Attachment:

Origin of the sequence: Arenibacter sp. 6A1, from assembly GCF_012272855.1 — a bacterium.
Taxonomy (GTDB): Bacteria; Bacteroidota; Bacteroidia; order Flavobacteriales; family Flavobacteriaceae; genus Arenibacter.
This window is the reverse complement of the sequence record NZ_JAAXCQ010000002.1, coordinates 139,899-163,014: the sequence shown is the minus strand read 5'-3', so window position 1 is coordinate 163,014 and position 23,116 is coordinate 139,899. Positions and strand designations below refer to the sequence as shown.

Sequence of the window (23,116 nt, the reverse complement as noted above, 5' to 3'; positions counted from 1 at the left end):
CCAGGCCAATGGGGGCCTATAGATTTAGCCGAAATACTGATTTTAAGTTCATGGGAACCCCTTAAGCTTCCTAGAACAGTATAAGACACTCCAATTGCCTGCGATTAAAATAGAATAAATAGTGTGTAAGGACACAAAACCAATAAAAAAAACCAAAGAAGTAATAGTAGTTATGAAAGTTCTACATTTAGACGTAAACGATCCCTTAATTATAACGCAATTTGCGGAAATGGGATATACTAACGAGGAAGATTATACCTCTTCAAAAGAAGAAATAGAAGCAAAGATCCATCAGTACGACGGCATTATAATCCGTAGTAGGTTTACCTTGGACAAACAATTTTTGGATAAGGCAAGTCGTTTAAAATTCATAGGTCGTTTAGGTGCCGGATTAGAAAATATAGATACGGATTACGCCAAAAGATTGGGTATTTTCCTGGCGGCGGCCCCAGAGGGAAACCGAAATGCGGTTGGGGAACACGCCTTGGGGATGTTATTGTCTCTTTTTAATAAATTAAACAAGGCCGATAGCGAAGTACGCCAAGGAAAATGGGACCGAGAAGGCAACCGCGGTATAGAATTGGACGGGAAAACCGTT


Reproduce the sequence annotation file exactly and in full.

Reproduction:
Origin of the sequence: Arenibacter sp. 6A1, from assembly GCF_012272855.1 — a bacterium.
Taxonomy (GTDB): Bacteria; Bacteroidota; Bacteroidia; order Flavobacteriales; family Flavobacteriaceae; genus Arenibacter.
This window is the reverse complement of the sequence record NZ_JAAXCQ010000002.1, coordinates 139,899-163,014: the sequence shown is the minus strand read 5'-3', so window position 1 is coordinate 163,014 and position 23,116 is coordinate 139,899. Positions and strand designations below refer to the sequence as shown.

Sequence of the window (23,116 nt, the reverse complement as noted above, 5' to 3'; positions counted from 1 at the left end):
CCAGGCCAATGGGGGCCTATAGATTTAGCCGAAATACTGATTTTAAGTTCATGGGAACCCCTTAAGCTTCCTAGAACAGTATAAGACACTCCAATTGCCTGCGATTAAAATAGAATAAATAGTGTGTAAGGACACAAAACCAATAAAAAAAACCAAAGAAGTAATAGTAGTTATGAAAGTTCTACATTTAGACGTAAACGATCCCTTAATTATAACGCAATTTGCGGAAATGGGATATACTAACGAGGAAGATTATACCTCTTCAAAAGAAGAAATAGAAGCAAAGATCCATCAGTACGACGGCATTATAATCCGTAGTAGGTTTACCTTGGACAAACAATTTTTGGATAAGGCAAGTCGTTTAAAATTCATAGGTCGTTTAGGTGCCGGATTAGAAAATATAGATACGGATTACGCCAAAAGATTGGGTATTTTCCTGGCGGCGGCCCCAGAGGGAAACCGAAATGCGGTTGGGGAACACGCCTTGGGGATGTTATTGTCTCTTTTTAATAAATTAAACAAGGCCGATAGCGAAGTACGCCAAGGAAAATGGGACCGAGAAGGCAACCGCGGTATAGAATTGGACGGGAAAACCGTT